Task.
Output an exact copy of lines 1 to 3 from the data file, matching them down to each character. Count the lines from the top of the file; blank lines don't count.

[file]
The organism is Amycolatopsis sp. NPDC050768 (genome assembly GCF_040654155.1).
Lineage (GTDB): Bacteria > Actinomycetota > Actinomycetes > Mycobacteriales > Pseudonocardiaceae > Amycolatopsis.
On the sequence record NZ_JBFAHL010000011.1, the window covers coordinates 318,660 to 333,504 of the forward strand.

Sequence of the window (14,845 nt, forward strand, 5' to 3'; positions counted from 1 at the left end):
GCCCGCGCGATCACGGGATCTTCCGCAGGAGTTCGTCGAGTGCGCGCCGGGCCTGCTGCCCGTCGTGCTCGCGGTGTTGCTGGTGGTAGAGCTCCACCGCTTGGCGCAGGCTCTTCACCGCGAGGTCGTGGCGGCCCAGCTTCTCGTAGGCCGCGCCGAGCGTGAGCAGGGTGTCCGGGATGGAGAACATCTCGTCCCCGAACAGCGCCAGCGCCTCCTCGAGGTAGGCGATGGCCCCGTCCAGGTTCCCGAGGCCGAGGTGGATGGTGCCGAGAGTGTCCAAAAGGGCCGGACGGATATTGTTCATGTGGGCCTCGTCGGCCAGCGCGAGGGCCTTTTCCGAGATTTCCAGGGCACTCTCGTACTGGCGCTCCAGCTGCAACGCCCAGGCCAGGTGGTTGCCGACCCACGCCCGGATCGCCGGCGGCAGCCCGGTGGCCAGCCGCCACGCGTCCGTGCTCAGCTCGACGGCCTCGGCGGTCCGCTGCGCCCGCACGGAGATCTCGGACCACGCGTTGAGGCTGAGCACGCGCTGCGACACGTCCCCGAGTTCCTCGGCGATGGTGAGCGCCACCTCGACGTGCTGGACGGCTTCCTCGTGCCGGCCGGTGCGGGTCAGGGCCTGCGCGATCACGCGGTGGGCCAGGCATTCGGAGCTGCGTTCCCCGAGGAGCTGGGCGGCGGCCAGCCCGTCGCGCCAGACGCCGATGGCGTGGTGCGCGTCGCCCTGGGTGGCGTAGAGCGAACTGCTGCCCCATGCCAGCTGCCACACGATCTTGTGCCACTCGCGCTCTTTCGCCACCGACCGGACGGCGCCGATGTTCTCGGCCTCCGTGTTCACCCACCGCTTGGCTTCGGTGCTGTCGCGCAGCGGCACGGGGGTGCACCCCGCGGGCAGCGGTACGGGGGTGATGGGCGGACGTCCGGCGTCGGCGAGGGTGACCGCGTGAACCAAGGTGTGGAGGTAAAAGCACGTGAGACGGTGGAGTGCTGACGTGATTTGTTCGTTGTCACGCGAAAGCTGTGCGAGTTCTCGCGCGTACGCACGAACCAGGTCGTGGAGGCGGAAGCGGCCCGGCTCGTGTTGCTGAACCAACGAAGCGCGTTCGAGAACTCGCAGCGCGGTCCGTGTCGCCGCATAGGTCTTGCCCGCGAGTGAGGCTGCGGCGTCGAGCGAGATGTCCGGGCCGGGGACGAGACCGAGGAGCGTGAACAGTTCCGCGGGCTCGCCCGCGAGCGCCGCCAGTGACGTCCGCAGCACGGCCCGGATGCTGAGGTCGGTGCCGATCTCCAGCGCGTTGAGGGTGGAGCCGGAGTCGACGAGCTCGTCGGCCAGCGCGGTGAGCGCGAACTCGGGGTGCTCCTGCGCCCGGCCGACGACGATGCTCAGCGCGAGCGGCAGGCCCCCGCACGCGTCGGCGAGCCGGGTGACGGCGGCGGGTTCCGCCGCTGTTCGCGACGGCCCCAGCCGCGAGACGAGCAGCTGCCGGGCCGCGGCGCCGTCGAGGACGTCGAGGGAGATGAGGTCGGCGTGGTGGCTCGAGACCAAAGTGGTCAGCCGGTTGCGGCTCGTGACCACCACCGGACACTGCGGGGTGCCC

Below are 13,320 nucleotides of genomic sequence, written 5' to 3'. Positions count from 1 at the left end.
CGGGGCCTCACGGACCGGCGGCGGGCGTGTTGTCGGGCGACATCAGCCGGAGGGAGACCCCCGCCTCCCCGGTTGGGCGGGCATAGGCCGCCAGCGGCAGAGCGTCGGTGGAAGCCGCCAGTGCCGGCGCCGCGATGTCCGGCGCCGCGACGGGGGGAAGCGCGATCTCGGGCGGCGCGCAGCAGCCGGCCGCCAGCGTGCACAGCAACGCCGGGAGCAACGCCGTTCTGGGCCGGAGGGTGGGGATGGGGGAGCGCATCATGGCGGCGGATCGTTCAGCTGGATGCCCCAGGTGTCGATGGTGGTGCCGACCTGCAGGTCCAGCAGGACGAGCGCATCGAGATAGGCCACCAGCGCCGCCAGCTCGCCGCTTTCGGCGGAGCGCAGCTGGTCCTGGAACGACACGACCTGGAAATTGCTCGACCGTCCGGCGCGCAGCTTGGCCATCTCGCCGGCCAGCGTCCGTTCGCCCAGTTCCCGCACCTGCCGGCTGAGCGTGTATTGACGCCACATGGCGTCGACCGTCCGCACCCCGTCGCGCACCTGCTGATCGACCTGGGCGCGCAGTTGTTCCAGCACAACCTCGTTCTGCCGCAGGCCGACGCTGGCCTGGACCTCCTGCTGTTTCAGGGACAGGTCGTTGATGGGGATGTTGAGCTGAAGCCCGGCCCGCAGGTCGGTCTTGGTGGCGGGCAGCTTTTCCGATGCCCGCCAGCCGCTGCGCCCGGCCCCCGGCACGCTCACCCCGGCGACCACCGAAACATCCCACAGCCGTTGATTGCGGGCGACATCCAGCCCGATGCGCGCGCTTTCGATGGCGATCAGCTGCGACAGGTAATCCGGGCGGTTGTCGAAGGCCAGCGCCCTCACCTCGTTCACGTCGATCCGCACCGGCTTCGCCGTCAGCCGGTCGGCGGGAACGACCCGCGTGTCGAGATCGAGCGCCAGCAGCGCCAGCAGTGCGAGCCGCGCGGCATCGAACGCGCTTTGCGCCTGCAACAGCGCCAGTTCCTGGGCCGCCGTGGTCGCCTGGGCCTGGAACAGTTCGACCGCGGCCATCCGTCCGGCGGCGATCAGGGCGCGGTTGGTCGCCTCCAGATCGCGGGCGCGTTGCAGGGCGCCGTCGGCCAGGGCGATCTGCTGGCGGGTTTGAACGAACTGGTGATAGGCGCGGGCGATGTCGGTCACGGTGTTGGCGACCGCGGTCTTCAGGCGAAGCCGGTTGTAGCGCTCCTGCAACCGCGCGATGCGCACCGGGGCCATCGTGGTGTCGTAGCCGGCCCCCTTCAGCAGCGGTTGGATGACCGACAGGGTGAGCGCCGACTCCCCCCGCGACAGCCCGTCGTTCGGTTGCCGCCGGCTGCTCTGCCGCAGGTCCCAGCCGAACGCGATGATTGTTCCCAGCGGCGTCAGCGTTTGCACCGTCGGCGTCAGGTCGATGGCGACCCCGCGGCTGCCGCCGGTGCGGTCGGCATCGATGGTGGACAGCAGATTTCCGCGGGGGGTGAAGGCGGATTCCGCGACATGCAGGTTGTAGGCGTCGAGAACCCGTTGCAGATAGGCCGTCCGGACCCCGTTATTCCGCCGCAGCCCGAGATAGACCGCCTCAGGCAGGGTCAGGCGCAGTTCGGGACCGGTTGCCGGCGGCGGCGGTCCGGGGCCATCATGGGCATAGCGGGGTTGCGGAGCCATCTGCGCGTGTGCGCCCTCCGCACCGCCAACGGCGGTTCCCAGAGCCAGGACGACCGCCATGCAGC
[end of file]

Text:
The organism is Amycolatopsis sp. NPDC050768 (genome assembly GCF_040654155.1).
Lineage (GTDB): Bacteria > Actinomycetota > Actinomycetes > Mycobacteriales > Pseudonocardiaceae > Amycolatopsis.
On the sequence record NZ_JBFAHL010000011.1, the window covers coordinates 318,660 to 333,504 of the forward strand.